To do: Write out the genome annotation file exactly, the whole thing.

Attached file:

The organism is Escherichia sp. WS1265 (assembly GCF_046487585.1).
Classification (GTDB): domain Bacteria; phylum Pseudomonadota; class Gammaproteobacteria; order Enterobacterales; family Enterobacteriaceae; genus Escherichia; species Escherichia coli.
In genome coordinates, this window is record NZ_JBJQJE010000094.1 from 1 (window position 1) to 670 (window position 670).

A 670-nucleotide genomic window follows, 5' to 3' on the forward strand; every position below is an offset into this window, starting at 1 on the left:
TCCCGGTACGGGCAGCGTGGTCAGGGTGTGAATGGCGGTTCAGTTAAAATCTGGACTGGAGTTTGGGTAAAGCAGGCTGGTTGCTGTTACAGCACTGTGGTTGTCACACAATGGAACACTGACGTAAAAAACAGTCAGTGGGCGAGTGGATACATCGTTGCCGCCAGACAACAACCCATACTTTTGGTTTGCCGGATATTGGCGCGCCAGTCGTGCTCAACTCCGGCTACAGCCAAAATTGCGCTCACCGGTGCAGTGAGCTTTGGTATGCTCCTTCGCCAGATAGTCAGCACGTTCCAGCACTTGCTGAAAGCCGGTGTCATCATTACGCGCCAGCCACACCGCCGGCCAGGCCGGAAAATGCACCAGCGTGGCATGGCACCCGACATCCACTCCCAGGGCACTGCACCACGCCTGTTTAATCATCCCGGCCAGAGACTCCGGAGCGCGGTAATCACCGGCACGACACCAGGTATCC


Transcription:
The organism is Escherichia sp. WS1265 (assembly GCF_046487585.1).
Classification (GTDB): domain Bacteria; phylum Pseudomonadota; class Gammaproteobacteria; order Enterobacterales; family Enterobacteriaceae; genus Escherichia; species Escherichia coli.
In genome coordinates, this window is record NZ_JBJQJE010000094.1 from 1 (window position 1) to 670 (window position 670).

A 670-nucleotide genomic window follows, 5' to 3' on the forward strand; every position below is an offset into this window, starting at 1 on the left:
TCCCGGTACGGGCAGCGTGGTCAGGGTGTGAATGGCGGTTCAGTTAAAATCTGGACTGGAGTTTGGGTAAAGCAGGCTGGTTGCTGTTACAGCACTGTGGTTGTCACACAATGGAACACTGACGTAAAAAACAGTCAGTGGGCGAGTGGATACATCGTTGCCGCCAGACAACAACCCATACTTTTGGTTTGCCGGATATTGGCGCGCCAGTCGTGCTCAACTCCGGCTACAGCCAAAATTGCGCTCACCGGTGCAGTGAGCTTTGGTATGCTCCTTCGCCAGATAGTCAGCACGTTCCAGCACTTGCTGAAAGCCGGTGTCATCATTACGCGCCAGCCACACCGCCGGCCAGGCCGGAAAATGCACCAGCGTGGCATGGCACCCGACATCCACTCCCAGGGCACTGCACCACGCCTGTTTAATCATCCCGGCCAGAGACTCCGGAGCGCGGTAATCACCGGCACGACACCAGGTATCC